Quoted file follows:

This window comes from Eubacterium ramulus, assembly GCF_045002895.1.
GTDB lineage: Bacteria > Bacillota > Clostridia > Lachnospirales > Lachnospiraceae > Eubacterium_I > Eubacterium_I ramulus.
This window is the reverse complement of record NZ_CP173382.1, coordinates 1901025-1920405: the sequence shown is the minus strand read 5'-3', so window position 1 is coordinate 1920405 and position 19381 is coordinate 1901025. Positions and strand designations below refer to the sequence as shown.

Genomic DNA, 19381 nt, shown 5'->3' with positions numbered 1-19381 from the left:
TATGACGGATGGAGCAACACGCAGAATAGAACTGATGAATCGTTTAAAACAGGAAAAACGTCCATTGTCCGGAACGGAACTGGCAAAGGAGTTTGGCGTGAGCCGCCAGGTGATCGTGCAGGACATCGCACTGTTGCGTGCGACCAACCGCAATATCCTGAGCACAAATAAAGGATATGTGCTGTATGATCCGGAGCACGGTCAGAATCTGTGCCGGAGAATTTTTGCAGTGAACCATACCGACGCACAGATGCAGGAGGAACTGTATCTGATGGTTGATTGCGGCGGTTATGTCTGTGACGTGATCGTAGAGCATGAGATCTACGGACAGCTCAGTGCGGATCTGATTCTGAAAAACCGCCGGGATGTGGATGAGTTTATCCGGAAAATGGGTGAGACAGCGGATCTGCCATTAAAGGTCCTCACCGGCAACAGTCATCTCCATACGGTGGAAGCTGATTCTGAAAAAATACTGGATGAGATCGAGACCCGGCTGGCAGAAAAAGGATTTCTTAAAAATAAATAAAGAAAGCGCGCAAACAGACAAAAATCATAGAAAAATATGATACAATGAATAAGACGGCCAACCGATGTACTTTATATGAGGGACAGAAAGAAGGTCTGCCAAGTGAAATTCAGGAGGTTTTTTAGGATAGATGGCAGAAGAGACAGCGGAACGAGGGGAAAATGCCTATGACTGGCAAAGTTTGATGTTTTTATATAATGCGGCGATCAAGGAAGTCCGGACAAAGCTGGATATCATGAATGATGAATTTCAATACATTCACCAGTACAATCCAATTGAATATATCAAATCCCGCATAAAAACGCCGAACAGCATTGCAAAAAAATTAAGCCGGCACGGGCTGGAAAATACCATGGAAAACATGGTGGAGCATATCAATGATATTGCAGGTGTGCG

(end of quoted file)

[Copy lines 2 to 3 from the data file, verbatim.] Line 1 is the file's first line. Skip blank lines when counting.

GTDB lineage: Bacteria > Bacillota > Clostridia > Lachnospirales > Lachnospiraceae > Eubacterium_I > Eubacterium_I ramulus.
This window is the reverse complement of record NZ_CP173382.1, coordinates 1901025-1920405: the sequence shown is the minus strand read 5'-3', so window position 1 is coordinate 1920405 and position 19381 is coordinate 1901025. Positions and strand designations below refer to the sequence as shown.